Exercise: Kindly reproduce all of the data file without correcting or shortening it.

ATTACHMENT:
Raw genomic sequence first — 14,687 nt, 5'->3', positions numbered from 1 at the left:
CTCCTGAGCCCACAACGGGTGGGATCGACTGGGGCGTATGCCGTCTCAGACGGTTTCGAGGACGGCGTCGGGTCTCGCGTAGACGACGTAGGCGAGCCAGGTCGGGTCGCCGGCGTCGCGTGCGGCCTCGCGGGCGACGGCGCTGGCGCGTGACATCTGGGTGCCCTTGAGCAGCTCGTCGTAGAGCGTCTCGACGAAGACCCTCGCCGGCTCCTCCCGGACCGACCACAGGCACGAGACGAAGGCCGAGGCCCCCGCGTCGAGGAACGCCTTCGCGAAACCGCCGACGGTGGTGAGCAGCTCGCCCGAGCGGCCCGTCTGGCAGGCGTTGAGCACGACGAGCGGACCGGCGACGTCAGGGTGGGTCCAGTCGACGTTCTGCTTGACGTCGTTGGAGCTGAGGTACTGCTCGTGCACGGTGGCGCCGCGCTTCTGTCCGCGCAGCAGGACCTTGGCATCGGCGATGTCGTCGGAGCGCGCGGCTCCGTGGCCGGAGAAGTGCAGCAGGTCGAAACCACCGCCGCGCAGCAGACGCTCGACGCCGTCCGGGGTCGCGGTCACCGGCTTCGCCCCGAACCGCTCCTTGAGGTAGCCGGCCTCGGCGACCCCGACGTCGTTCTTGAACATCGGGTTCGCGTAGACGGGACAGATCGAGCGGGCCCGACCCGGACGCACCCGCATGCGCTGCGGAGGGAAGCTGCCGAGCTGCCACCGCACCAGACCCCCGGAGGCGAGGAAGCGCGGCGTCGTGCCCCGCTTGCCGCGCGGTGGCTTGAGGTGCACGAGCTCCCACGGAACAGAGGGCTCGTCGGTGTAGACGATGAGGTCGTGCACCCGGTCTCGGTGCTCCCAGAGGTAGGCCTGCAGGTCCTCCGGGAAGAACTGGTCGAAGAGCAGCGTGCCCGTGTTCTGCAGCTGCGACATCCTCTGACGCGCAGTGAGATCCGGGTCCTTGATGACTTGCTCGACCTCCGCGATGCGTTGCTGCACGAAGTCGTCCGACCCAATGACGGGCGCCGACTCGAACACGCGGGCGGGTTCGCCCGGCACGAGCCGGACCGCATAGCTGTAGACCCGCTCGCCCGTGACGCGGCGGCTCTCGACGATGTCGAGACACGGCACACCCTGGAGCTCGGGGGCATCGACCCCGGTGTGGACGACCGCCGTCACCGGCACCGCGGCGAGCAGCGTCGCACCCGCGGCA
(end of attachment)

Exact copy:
Raw genomic sequence first — 14,687 nt, 5'->3', positions numbered from 1 at the left:
CTCCTGAGCCCACAACGGGTGGGATCGACTGGGGCGTATGCCGTCTCAGACGGTTTCGAGGACGGCGTCGGGTCTCGCGTAGACGACGTAGGCGAGCCAGGTCGGGTCGCCGGCGTCGCGTGCGGCCTCGCGGGCGACGGCGCTGGCGCGTGACATCTGGGTGCCCTTGAGCAGCTCGTCGTAGAGCGTCTCGACGAAGACCCTCGCCGGCTCCTCCCGGACCGACCACAGGCACGAGACGAAGGCCGAGGCCCCCGCGTCGAGGAACGCCTTCGCGAAACCGCCGACGGTGGTGAGCAGCTCGCCCGAGCGGCCCGTCTGGCAGGCGTTGAGCACGACGAGCGGACCGGCGACGTCAGGGTGGGTCCAGTCGACGTTCTGCTTGACGTCGTTGGAGCTGAGGTACTGCTCGTGCACGGTGGCGCCGCGCTTCTGTCCGCGCAGCAGGACCTTGGCATCGGCGATGTCGTCGGAGCGCGCGGCTCCGTGGCCGGAGAAGTGCAGCAGGTCGAAACCACCGCCGCGCAGCAGACGCTCGACGCCGTCCGGGGTCGCGGTCACCGGCTTCGCCCCGAACCGCTCCTTGAGGTAGCCGGCCTCGGCGACCCCGACGTCGTTCTTGAACATCGGGTTCGCGTAGACGGGACAGATCGAGCGGGCCCGACCCGGACGCACCCGCATGCGCTGCGGAGGGAAGCTGCCGAGCTGCCACCGCACCAGACCCCCGGAGGCGAGGAAGCGCGGCGTCGTGCCCCGCTTGCCGCGCGGTGGCTTGAGGTGCACGAGCTCCCACGGAACAGAGGGCTCGTCGGTGTAGACGATGAGGTCGTGCACCCGGTCTCGGTGCTCCCAGAGGTAGGCCTGCAGGTCCTCCGGGAAGAACTGGTCGAAGAGCAGCGTGCCCGTGTTCTGCAGCTGCGACATCCTCTGACGCGCAGTGAGATCCGGGTCCTTGATGACTTGCTCGACCTCCGCGATGCGTTGCTGCACGAAGTCGTCCGACCCAATGACGGGCGCCGACTCGAACACGCGGGCGGGTTCGCCCGGCACGAGCCGGACCGCATAGCTGTAGACCCGCTCGCCCGTGACGCGGCGGCTCTCGACGATGTCGAGACACGGCACACCCTGGAGCTCGGGGGCATCGACCCCGGTGTGGACGACCGCCGTCACCGGCACCGCGGCGAGCAGCGTCGCACCCGCGGCA